Coach Marla Beck

My Newest Creative Risk (sneak peek inside)

by Marla

in brilliant creativity

I thrive when taking risks. Not physical, adrenaline-fueled ones. Creative risks. Never do I feel more alive than that moment I’m stepping it up and daring to be visible, bold, true to my inner guidance and crystal-clear in my intention – more often than not to serve others in some way.

How do you take creative risks in your own life, craft or career?

I take creative risks when I dare to say the truth in a coaching session.

I take creative risks when I discover simpler, more compassionate ways to set a boundary with my young daughter.

And I take creative risks when I step onto the stage and sing.

Singing’s on my mind, lately, as a few months ago I said “yes” to a performance opportunity in April. As I mentioned in my last note to you, the last time I’ve sung a set of music as a featured singer-songwriter was in March 2007. Since then I’ve performed at open mics and sat in on friend’s shows. But next month, I’ll be taking the stage on my own, singing a full set of my own songs along with my favorite blues, jazz and Americana tunes.

I’m excited. And truthfully? I’m scared, too!

CreativeRiskIn my own life, work and art, I’ve learned to lean into challenges and opportunities that come my way, creative risks that have the potential to help me grow as a person or an artist. Trust me, most of the time I’d definitely be more comfortable if I did NOT say yes to these things, but when I’m taking creative risks, I feel most engaged, alert and alive.

I’ll bet you do, too.

Ask yourself if it’s time to take a creative risk with your writing. If so, I’ve got some ideas to get you started:

  • Is there a writing conference you can sign up for?
  • An essay contest you can enter?
  • An invitation-only critique group you can apply for?
  • An online or local class to ramp up your craft and confidence?

The secret to successful creative risk-taking is made up of two parts:

Creative Risk-Taking Tip #1 – Put a Date on It.

If you’re like many of my clients, you’ve got a busy life and no shortage of responsibilities. Creative risk-taking can help you anchor your writing into your life when you get your calendar involved.

  • What days will you write?
  • When is your meeting/conference/class?
  • What piece will you have to draft or complete?   By when?

Just as I’ve got my upcoming performance (“April 17th,” oh my!) in my calendar in bold ink, you should assign yourself a big deadline, too. Creating structure is a critical skill to move your creative work forward. “Putting a date on it” is one of the easiest ways to make your creative writing and need for creative practice more tangible, more real.

Creative Risk-Taking Tip #2 – Enlist Support.

After many years, I’ve discovered who I can count on for creative cheerleading and support. There are certain people I call as soon as I get good news. There are a few others I won’t rehearse in front of.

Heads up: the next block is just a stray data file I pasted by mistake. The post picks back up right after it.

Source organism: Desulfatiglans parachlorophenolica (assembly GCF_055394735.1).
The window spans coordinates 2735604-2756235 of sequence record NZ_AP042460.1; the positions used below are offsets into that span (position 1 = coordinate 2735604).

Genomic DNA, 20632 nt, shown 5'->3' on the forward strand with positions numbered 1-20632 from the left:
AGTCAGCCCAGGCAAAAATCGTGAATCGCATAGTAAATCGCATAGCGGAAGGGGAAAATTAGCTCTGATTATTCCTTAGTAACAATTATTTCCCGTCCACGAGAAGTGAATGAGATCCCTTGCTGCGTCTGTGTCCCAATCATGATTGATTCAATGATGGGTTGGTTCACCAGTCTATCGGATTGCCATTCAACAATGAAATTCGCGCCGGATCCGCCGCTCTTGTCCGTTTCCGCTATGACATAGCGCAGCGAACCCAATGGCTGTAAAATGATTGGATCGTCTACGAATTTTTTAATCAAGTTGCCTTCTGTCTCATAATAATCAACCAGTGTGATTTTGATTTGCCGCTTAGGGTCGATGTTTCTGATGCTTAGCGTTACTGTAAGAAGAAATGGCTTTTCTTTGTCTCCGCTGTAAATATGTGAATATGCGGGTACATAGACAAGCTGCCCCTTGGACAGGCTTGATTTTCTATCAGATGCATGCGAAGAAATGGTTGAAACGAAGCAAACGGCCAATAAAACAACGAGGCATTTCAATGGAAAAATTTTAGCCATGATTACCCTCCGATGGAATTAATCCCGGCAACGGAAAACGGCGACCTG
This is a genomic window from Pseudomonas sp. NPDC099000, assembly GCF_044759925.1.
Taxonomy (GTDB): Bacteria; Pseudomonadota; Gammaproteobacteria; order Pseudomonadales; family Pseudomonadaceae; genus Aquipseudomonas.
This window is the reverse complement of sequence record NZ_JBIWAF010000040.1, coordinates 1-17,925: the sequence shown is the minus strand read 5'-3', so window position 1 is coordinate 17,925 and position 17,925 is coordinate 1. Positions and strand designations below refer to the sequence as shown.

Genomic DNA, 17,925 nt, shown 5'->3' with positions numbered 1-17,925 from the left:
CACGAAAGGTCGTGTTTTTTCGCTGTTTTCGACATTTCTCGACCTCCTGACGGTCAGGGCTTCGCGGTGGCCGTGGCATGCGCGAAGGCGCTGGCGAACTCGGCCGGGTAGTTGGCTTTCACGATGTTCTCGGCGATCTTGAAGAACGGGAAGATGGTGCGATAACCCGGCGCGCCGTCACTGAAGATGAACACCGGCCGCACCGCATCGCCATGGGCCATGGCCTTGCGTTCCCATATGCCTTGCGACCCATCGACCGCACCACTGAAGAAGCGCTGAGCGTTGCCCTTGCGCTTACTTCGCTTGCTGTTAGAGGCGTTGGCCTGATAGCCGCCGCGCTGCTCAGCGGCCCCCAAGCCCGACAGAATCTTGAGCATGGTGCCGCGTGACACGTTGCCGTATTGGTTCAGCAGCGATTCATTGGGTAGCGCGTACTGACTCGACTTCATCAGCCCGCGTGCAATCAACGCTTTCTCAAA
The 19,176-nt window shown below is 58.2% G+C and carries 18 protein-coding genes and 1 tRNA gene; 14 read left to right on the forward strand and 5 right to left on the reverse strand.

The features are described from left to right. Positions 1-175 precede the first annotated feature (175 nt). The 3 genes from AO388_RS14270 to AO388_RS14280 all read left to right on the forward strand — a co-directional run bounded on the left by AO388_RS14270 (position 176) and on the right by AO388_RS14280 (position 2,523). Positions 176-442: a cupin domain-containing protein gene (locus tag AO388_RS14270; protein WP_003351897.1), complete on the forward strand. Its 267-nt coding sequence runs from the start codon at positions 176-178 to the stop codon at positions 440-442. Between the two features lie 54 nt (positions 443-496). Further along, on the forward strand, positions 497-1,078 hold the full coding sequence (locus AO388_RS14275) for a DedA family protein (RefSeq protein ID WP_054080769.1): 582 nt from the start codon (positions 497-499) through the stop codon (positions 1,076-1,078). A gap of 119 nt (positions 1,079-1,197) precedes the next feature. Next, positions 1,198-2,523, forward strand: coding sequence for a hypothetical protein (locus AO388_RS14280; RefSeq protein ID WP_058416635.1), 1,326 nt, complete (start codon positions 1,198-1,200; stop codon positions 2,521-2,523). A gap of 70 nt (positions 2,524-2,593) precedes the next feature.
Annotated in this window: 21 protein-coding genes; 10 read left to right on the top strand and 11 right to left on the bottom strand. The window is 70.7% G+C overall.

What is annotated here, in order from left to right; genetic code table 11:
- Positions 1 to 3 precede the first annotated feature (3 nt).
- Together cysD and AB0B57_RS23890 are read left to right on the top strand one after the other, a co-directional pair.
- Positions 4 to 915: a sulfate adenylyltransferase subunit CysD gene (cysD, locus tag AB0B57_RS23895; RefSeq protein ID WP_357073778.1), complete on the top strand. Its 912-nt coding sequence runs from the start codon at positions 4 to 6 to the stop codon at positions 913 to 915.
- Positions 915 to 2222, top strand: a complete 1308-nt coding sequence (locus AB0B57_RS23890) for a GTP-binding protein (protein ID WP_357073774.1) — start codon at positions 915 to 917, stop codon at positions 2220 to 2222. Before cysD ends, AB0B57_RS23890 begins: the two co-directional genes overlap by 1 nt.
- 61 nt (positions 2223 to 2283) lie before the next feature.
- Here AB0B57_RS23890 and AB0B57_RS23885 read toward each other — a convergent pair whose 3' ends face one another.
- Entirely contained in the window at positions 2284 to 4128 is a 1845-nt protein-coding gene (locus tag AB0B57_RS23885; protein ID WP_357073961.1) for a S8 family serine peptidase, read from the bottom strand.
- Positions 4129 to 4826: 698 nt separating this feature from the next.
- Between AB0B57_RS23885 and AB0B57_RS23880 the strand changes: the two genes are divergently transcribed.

It’s important to consciously choose you go to for what feedback. Some key points to keep in mind:

  1. Don’t be surprised when some of the people you are closest to can’t support you in going for a new creative goal. Creativity cuts to the heart-of-hearts. Not everyone is able or experienced in opening themselves up to this profound symphony. Protect your own confidence and focus your need for support elsewhere.
  2. (Reiterating the point above), sometimes my clients tell me their beloved partner isn’t able to cheer them on or help them feel more confident or brave. If this is you, be clear with yourself and resist the temptation to go to him or her for creative confidence or writing feedback. That’s what writing friends are for.
  3. Regarding partners, know that sometimes feedback isn’t all-or-nothing. One of my clients once told me that her blocked-artist husband turned out to be a kick-butt proofreader! If this sounds like your friend or partner, get him or her involved with your writing when the time is right. Make sure you protect your work, your writing practice and your confidence until then, though.
  4. Not everyone has access to creative friendships, peers or support. If this is you, I’m here to tell you: the support you need is out there. It’s up to you to take charge and find the support you need. Coaching groups, like my upcoming Get Back to Writing group coaching program, will help you feel connected and supported as you write. Good writing classes can do the same. Trust me, even if it doesn’t feel like it in your life, town or career, “your people” are out there. It’s up to you to find them.

Stay tuned next week, when we’ll talk about the nitty-gritty of creative practice. I’ve got some practical success tips I’m using myself that will help you get back to writing more easily and happier.

With love from your coach,


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